Before Harry was even three, she would look at his green eyes tracking a flight of geese or blinking mischieviously back at her and she would not think 'you have your mother’s eyes.’
A wise old man had left a little boy on her doorstep with her sister’s eyes. Petunia raised a young man who had eyes of his very own).
Petunia snapped and burnt the eggs at breakfast. She worked too hard and knew all the neighbors’ worst secrets. Her bedtime stories didn’t quite teach the morals growing boys ought to learn: be suspicious, be wary; someone is probably out to get you. You owe no one your kindness. Knowledge is power and let no one know you have it. If you get can get away with it, then the rule is probably meant for breaking.
Harry grew up loved. Petunia still ran when the letters came. This was her nephew, and this world, this letter, these eyes, had killed her sister. When Hagrid came and knocked down the door of some poor roadside motel, Petunia stood in front of both her boys, shaking. When Hagrid offered Harry a squashed birthday cake with big, kind, clumsy hands, he reminded Harry more than anything of his cousin.
His aunt was still shaking but Harry, eleven years and eight minutes old, decided that any world that had people like his big cousin in it couldn’t be all bad. “I want to go,” Harry told his aunt and he promised to come home.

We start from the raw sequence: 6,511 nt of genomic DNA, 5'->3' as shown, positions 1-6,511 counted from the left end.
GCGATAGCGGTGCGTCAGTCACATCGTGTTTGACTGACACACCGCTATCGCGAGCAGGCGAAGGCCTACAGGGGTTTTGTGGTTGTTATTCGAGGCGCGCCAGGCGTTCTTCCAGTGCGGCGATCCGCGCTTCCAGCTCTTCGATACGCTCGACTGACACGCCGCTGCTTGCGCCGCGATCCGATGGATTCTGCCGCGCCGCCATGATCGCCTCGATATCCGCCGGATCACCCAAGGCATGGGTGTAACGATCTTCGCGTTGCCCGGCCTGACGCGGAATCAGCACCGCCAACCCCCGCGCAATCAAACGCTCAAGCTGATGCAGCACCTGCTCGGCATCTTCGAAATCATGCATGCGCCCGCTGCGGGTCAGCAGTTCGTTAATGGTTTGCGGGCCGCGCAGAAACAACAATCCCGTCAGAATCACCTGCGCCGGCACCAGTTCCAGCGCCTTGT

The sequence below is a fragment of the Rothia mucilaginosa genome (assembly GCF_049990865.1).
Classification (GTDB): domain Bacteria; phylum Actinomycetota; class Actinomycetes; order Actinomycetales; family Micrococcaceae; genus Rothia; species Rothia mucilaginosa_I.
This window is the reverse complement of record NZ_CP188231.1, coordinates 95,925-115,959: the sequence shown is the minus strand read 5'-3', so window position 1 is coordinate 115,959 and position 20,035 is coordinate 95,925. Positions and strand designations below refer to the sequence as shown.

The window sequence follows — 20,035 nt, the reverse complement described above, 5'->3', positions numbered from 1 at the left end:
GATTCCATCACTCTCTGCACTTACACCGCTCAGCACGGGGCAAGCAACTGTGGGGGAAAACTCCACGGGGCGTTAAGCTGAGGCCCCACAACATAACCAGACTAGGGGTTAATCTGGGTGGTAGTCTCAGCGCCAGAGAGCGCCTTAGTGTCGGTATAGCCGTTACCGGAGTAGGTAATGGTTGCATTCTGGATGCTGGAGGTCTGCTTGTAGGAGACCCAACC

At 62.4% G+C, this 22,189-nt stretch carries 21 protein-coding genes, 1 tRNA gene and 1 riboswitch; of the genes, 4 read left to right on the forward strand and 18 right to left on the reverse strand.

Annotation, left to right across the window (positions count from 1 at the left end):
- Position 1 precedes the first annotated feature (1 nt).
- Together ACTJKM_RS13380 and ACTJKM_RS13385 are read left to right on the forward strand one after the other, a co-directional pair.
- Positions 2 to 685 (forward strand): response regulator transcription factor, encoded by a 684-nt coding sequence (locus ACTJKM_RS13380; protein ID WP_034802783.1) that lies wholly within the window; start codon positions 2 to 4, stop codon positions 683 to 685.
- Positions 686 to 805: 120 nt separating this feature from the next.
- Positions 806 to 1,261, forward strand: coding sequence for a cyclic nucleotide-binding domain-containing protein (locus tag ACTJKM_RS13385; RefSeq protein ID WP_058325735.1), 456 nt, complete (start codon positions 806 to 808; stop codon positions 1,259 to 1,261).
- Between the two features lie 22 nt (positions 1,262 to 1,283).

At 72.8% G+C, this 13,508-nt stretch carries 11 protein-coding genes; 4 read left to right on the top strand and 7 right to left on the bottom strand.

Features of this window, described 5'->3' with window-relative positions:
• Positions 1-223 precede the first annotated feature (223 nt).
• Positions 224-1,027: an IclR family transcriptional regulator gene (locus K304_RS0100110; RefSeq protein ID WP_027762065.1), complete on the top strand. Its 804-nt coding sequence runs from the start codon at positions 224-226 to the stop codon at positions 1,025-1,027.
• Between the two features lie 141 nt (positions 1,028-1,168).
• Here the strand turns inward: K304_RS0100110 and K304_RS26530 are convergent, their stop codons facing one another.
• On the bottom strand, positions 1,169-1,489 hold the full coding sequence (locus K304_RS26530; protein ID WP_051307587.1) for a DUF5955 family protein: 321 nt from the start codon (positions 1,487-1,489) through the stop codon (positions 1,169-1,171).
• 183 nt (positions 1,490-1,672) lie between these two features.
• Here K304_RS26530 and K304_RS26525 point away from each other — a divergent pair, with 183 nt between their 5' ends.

“What was she like?” My mother asked trying not to pry to much but always failing.
“Beautiful was she?” she said.
“Yes. Absolutely beautiful.”
“But I wouldn’t describe her as strictly beautiful. Cause well she more than beautiful. She was funny, smart, down to earth, rewarding, thoughtful and beautiful. She was every nice word in the dictionary. Admiring, charismatic, appealing and down right unforgettable once you knew her. Even if you didn’t know her she was unforgettable cause even if you talked to her for 5 minutes while waiting in line for coffee it felt like talking to an old friend. So yeah… she was beautiful or gorgeous. Whatever word you choose to your liking. But she was never just strictly beautiful.”
“So what do you call her then? What do you call her if she is every good thing that’s happened to you.” My mother asked.
“Extraordinary. She was extraordinary”
Love, heartbreak & everything in between.// Deeply feeling series
They’re in the middle of research when Human Jane stands to get some coffee. An addictive substance that nearly all Humans drink. That in and of itself confuses Xon’a, but he ignores it now. The Human Guide book had been very helpful in understanding the humans love for things that are bad for their health.
Only when he looks up, he freezes. On her bottom is a red stain.
He jerks into a standing position and knocks over his book. Human Jane turns around with surprise.
“H-Human Jane! You are bleeding!” She frowns and looks down at her arms. “No-no, your bottom! We need to get you to medical!”
Suddenly her cheeks turn very, very red. And then she laughs as Xon’a pushes a chair out of the way to get to her.